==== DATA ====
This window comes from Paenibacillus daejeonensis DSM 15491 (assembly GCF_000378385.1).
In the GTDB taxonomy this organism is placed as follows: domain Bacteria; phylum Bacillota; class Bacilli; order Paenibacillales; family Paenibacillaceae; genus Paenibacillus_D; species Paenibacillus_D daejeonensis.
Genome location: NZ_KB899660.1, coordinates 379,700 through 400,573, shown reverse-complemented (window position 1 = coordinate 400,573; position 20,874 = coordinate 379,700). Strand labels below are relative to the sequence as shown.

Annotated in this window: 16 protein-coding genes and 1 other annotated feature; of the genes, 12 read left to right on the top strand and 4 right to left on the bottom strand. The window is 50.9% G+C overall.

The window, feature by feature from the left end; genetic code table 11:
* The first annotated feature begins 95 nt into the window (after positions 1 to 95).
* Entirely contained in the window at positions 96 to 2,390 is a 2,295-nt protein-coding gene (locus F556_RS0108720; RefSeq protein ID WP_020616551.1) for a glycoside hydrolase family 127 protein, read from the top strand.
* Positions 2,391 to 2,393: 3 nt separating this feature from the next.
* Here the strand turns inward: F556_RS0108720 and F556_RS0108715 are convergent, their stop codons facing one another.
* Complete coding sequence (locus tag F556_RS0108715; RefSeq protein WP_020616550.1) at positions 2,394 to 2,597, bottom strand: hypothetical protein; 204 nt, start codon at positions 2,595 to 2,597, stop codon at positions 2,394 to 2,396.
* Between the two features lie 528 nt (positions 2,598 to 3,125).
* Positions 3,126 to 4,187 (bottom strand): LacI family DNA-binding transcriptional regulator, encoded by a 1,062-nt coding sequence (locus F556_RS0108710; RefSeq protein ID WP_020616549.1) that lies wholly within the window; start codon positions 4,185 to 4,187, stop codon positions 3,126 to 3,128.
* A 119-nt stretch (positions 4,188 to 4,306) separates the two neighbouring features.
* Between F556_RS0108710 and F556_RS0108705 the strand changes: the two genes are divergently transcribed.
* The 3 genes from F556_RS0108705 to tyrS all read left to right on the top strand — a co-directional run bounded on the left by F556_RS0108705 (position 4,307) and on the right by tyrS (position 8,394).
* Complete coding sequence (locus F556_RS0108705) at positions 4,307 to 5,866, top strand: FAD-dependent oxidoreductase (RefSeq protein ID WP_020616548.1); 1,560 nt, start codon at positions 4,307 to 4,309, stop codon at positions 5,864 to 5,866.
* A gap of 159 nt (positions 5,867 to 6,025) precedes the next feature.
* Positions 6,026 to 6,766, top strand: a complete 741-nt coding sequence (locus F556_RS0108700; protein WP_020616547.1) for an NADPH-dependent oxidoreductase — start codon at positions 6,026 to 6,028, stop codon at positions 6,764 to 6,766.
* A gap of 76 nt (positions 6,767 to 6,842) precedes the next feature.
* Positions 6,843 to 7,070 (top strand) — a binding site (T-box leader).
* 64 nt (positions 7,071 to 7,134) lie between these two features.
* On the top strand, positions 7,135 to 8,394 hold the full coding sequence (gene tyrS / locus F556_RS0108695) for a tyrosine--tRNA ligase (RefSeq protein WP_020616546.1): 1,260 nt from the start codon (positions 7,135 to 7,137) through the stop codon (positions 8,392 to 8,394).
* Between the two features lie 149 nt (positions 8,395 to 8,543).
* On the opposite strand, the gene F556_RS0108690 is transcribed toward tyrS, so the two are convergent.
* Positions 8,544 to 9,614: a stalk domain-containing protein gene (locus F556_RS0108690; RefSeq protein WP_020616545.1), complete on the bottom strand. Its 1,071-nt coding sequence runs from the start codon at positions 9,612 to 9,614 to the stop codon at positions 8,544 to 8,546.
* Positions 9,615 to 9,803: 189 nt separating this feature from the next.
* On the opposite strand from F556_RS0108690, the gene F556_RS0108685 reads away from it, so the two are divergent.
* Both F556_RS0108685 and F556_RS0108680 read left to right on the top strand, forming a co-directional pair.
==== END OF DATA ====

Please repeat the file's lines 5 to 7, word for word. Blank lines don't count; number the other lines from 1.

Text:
The window, feature by feature from the left end; genetic code table 11:
* The first annotated feature begins 95 nt into the window (after positions 1 to 95).
* Entirely contained in the window at positions 96 to 2,390 is a 2,295-nt protein-coding gene (locus F556_RS0108720; RefSeq protein ID WP_020616551.1) for a glycoside hydrolase family 127 protein, read from the top strand.